Chile - Diagnostico de la gestion de los recursos hidricos
The goal of the diagnosis of the water management system of Chile is an evaluation of those priority issues and major challenges to sustain the debate between water stakeholders, and possibly lead to a deeper sharing with a wider range of stakeholders and more detailed studies in the second phase planned for 2011. While some of the issues and problems identified in the diagnosis are very specific to the Water Resources Management system of Chile resulting from such particular physical characteristics and the evolution of political arrangements, legal and institutional sector and other water-other subjects are similar to those that are experimenting and trying to solve through a variety of ways other countries and regions with similar level of socioeconomic development and water resources. Although the situation of water resources in each country is unique, certain trends can be identified both in the evolution of the problems in the management of the resource. This diagnosis is not intended to explicitly address issues of Water Resources Management in Chile in the light of international experience, but this experience has influenced the view of experts, government officials and members of the Bank team who have contributed to the diagnosis and therefore the choice of the main challenges that have been identified in the report. For the second phase a more explicit consideration of the reform experiences of other comparable countries can be very useful. The report begins with a brief history of Chile's approach to Water Resources Management. The remainder of Chapter 2 discusses the current status of water resources, and the main drivers of change. Chapters 3 and 4 form the main part of the diagnosis, and dealing with the institutional arrangements under which they manage the supply and quality of water in Chile. Chapter 3 focuses on the legal and management instruments of the country's institutional arrangements, while Chapter 4 discusses organizations, including public and private entities that are involved in Water Resources Management in the country. Each chapter begins with a section that presents an overview of some key points, and the following sections identify priority areas, including an analysis of current issues and major challenges. The final chapter summarizes the main conclusions.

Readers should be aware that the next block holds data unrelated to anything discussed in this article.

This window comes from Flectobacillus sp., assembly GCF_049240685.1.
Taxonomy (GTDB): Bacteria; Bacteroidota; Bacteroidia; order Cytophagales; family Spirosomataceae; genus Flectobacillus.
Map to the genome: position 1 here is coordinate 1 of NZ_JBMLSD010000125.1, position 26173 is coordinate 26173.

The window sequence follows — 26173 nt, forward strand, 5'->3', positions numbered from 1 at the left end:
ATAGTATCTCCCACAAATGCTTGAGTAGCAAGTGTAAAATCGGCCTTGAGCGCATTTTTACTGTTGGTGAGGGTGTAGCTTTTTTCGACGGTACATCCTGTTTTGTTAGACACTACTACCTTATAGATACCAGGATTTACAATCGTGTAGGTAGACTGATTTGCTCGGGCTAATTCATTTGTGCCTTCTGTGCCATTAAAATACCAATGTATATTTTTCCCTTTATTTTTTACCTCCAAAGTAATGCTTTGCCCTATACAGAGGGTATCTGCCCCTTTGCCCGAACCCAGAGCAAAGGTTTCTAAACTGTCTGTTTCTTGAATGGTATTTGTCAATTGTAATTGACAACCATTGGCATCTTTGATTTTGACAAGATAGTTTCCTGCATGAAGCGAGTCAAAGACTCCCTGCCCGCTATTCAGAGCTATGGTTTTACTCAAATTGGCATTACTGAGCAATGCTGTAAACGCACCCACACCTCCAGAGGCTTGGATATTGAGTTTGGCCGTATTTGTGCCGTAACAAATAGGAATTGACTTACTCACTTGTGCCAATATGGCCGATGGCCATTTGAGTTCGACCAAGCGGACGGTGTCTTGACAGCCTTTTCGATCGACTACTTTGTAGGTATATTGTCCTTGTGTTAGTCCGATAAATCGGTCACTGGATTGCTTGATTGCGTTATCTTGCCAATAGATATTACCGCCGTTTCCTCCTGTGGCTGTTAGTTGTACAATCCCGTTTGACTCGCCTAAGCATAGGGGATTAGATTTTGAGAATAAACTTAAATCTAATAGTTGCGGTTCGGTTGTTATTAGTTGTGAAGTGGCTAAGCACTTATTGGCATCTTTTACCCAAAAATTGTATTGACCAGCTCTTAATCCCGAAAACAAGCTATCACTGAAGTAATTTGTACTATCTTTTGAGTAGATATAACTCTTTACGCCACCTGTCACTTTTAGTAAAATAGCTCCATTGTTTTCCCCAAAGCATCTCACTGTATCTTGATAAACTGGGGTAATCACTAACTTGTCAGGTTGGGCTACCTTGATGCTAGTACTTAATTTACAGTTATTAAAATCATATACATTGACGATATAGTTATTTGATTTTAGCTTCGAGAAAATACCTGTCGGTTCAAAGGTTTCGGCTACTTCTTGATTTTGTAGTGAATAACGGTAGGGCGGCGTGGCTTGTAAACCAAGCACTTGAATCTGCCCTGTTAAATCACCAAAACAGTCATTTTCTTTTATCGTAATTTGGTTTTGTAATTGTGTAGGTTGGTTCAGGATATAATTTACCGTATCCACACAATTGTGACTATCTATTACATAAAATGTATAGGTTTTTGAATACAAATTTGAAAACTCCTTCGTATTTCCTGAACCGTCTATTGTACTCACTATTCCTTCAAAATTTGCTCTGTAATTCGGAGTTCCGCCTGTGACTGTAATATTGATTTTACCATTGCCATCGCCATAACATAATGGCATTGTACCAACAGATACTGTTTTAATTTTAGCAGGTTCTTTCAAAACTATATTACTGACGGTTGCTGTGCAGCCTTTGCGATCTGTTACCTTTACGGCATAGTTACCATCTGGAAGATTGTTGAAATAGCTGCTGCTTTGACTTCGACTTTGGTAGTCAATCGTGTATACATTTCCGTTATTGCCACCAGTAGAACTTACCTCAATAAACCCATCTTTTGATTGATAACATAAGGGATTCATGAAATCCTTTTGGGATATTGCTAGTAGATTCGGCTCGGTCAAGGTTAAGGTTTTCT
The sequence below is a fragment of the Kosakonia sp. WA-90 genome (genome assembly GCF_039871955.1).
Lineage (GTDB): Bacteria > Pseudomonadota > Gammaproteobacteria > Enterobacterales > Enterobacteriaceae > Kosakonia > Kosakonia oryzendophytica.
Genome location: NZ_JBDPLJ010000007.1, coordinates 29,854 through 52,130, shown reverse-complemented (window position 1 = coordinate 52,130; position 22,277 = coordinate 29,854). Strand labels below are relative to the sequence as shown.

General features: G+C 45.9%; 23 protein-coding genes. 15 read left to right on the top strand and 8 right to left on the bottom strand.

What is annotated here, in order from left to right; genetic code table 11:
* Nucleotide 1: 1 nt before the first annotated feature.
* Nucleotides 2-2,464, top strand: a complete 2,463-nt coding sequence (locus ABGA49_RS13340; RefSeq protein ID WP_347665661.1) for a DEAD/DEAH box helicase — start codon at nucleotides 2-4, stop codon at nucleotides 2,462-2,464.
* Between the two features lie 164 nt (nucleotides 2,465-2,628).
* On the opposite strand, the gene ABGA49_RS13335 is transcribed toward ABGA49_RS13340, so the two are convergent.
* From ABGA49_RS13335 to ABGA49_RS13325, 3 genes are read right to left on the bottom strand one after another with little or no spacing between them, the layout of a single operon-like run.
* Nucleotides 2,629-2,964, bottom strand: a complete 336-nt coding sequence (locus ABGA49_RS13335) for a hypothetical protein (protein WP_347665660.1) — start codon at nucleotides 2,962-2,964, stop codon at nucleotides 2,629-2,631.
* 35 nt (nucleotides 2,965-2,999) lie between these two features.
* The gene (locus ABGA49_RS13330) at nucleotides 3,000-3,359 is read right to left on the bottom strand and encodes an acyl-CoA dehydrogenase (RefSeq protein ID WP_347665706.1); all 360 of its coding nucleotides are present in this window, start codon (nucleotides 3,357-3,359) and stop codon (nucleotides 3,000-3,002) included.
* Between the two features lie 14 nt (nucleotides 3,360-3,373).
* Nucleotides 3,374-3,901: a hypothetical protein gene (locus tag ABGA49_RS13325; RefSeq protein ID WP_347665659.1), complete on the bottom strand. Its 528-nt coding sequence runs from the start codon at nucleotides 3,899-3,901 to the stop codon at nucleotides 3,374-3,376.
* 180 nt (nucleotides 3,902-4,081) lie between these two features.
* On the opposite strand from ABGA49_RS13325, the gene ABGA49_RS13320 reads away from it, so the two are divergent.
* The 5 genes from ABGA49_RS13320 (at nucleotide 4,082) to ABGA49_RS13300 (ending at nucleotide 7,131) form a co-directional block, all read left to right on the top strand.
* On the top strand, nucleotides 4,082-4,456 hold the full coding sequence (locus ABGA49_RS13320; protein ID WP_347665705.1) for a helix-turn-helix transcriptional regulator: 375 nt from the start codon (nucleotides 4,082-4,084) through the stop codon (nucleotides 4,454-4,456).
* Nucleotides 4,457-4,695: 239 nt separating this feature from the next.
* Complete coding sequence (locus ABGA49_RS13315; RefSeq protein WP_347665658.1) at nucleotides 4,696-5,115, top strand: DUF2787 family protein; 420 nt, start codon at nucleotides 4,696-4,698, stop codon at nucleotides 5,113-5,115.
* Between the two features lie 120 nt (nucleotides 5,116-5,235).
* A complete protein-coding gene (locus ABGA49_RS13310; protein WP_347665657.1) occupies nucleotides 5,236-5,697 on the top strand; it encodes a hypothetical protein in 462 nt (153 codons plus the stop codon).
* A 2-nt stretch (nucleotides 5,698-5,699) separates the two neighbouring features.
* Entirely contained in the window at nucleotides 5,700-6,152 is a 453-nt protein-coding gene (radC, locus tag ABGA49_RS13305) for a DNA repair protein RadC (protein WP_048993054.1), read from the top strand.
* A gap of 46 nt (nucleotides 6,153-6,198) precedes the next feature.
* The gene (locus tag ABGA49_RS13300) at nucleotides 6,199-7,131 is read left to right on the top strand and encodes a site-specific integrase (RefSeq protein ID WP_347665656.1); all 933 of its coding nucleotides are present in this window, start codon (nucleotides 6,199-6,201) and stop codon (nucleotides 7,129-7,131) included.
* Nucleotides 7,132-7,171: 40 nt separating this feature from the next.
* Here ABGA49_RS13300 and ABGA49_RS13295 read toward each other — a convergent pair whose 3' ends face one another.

|Published by||World Bank|